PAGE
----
Prior to that, the torch had passed through the hands of a string of sports personalities around the stadium, including baseball player Lee Seung-yeop, golfer Park Inbee and speed skater Lee Kyou-hyuk.
So what if the bash was awash with Hallyu heavyweights, the fact remained that this was the gathering of the creme de la creme of Asian sports. In the ensuing 15 days, some 10,000 men and women would battle for 1,108 medals and national honour in 36 sports.
As opening showpieces go, Incheon might not rival Beijing’s magnificent shindig for the 2008 Olympics – in fact, few could since then, in my opinion – but it was, nevertheless, a remarkable opening act with the requisite razzmatazz to make it a high-voltage affair. At a fraction of Beijing’s cost, Incheon should be proud of itself.
Hurdles for the host
In fact, the Incheon Asian Games is already known for “running on a budget”. Its organising committee president Kim Young-soo has said that they had to trim the budget from 545.4 billion won to 482.3 billion won (RM1.7bil to RM1.5bil).
“However, we could not cut expenses that were essential for running the Games. So we decided to slash expenses such as labour costs by reducing the number of employees and volunteers,” he told The Korea Herald on the opening day.
The organisers also had to grapple with the tepid public response to the Games although the situation was expected to improve as the competition progressed.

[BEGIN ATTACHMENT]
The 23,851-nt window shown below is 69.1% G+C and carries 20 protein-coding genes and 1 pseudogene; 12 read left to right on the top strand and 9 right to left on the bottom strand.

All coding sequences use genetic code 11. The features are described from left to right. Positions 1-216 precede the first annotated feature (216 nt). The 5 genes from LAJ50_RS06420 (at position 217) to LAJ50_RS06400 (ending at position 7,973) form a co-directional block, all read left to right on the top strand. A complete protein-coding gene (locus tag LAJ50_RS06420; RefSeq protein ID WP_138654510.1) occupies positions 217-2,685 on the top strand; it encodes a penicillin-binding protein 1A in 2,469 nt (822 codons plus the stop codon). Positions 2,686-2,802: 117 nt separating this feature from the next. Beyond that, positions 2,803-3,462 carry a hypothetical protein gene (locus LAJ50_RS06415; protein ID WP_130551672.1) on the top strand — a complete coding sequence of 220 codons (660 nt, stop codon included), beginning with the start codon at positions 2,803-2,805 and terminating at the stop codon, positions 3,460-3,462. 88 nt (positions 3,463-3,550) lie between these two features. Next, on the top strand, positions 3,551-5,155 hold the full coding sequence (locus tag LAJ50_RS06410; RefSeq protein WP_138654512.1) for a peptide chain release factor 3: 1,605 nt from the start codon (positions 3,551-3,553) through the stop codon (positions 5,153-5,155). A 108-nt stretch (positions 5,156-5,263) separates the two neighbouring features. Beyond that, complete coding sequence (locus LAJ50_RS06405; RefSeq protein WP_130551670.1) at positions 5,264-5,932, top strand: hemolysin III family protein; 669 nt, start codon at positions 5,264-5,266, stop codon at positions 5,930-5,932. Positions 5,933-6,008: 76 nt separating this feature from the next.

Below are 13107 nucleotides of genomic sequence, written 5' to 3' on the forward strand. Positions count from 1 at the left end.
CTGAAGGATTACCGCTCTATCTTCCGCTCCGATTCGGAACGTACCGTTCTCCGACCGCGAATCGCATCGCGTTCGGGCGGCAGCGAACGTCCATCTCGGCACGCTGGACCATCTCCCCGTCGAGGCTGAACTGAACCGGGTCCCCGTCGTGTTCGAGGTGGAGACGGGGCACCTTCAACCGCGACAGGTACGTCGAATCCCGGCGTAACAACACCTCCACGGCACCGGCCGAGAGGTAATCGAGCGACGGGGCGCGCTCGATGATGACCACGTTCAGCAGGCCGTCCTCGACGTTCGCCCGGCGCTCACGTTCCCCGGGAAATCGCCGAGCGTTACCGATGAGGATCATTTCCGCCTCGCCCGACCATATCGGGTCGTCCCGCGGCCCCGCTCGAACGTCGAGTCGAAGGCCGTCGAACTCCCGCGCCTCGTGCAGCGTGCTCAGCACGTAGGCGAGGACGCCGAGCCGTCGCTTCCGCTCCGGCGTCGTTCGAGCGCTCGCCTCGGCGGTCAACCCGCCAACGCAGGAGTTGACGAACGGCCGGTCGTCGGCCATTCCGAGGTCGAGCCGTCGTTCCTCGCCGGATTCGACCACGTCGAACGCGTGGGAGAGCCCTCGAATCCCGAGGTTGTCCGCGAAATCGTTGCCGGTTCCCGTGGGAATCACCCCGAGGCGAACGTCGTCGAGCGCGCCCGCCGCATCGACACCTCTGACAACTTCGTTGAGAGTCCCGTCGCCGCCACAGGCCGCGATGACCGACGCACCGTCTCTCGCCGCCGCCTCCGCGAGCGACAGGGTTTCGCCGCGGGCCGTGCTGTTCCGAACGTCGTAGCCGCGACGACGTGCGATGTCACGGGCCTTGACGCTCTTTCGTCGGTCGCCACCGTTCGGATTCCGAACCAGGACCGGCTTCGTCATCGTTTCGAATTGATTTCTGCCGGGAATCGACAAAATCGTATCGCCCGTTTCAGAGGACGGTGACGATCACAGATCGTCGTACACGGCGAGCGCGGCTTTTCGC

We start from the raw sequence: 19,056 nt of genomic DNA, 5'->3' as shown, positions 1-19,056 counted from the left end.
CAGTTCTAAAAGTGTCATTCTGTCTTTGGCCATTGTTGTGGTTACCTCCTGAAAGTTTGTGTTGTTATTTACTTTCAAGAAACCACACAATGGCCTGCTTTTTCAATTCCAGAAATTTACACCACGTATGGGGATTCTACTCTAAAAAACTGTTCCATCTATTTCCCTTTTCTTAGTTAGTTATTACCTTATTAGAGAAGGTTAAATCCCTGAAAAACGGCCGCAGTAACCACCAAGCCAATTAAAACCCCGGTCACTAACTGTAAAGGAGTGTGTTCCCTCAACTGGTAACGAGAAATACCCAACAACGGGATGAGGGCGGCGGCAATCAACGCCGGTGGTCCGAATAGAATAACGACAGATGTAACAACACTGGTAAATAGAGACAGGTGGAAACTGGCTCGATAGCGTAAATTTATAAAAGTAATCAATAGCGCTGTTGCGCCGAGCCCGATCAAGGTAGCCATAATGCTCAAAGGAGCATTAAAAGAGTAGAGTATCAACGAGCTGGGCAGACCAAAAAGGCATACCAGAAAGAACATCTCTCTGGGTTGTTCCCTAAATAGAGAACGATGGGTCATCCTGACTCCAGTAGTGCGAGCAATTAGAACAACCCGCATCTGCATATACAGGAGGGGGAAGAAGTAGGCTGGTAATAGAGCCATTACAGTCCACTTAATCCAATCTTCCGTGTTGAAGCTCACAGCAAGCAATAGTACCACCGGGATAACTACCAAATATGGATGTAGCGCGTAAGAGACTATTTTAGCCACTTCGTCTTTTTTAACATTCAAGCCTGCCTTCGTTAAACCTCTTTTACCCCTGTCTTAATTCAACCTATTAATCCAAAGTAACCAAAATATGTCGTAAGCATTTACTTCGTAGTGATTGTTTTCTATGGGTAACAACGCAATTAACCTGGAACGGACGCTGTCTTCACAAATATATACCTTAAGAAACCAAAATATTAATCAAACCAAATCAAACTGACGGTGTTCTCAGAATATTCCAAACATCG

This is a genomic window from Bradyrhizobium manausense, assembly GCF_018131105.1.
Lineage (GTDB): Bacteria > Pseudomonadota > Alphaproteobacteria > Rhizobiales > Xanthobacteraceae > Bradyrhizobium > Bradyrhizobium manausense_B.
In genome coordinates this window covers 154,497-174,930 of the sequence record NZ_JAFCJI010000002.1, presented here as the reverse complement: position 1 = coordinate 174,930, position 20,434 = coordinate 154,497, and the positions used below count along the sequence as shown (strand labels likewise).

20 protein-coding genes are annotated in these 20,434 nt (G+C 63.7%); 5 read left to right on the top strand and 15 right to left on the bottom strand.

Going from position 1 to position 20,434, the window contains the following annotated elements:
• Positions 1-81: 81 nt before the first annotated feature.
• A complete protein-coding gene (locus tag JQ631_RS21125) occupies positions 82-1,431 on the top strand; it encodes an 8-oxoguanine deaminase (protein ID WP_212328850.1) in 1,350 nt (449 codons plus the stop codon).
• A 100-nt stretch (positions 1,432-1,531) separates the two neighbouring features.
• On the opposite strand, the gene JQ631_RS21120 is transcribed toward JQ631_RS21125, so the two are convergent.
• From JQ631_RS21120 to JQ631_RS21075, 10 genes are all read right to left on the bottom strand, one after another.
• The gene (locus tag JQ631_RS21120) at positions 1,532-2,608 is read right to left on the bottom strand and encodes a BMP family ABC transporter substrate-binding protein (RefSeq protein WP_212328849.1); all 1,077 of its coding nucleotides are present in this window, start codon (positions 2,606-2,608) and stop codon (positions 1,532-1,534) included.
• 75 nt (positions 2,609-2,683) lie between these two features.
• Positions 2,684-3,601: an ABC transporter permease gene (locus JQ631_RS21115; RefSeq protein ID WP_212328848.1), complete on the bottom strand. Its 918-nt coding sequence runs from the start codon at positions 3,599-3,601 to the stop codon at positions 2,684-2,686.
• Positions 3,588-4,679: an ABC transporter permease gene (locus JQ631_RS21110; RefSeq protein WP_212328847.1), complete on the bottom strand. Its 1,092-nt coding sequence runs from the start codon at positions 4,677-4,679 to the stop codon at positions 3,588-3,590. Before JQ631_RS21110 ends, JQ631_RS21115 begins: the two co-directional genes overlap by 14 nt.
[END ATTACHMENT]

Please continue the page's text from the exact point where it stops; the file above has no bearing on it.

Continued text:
Hong Kyung-eui, a 59-year-old who had worked with an electronics company in Penang before retiring home to be a tour guide, said he would only follow the Asian Games in a desultory manner.
“I’d probably just catch (star swimmer) Park Tae-hwan in action and a few of the main events. Other than that I am not too excited about the Games,” he said.
He noted that it was nothing new to have big-ticket sporting events on their shores.
For the record, this is the third Asian Games in South Korea. Two previous editions were held in 1986 (Seoul) and 2002 (Busan).
The country had staged even more prestigious events: the 1988 Summer Olympics (in Seoul) and, of course, the 2002 FIFA World Cup.
Incheon native Soo Jin-lee, on the contrary, was brimming with pride to be involved with the Games as a protocol assistant to foreign VIPs.
“I’d wanted to be a volunteer ever since I watched the Guangzhou Asian Games on TV four years ago,” said the 23-year-old university student who was part of 13,500 volunteers at Incheon 2014.
“I am so proud of many of our senior citizens who volunteered their services,” added the young woman.
With youth like Soo, the ambitious city of Incheon – the third most populous in South Korea with 2.9 million people (after Seoul and Busan) – can continue to soar higher, never mind that Asian Games 2014 leaves a huge bill that will take years to repay.
The staging of the Games came five months after the Sewol ferry left Incheon on that fateful April 16, and sank en route to Jeju Island, taking with it some 300 passengers, many of them schoolchildren.
For sure, the sports extravaganza will be no antidote to the deep pain felt by the nation over one of its worst maritime accidents.
But for the moment, Incheon has an important role to play – to welcome its Asian neighbours and embrace all of their diversity, uniting them as one.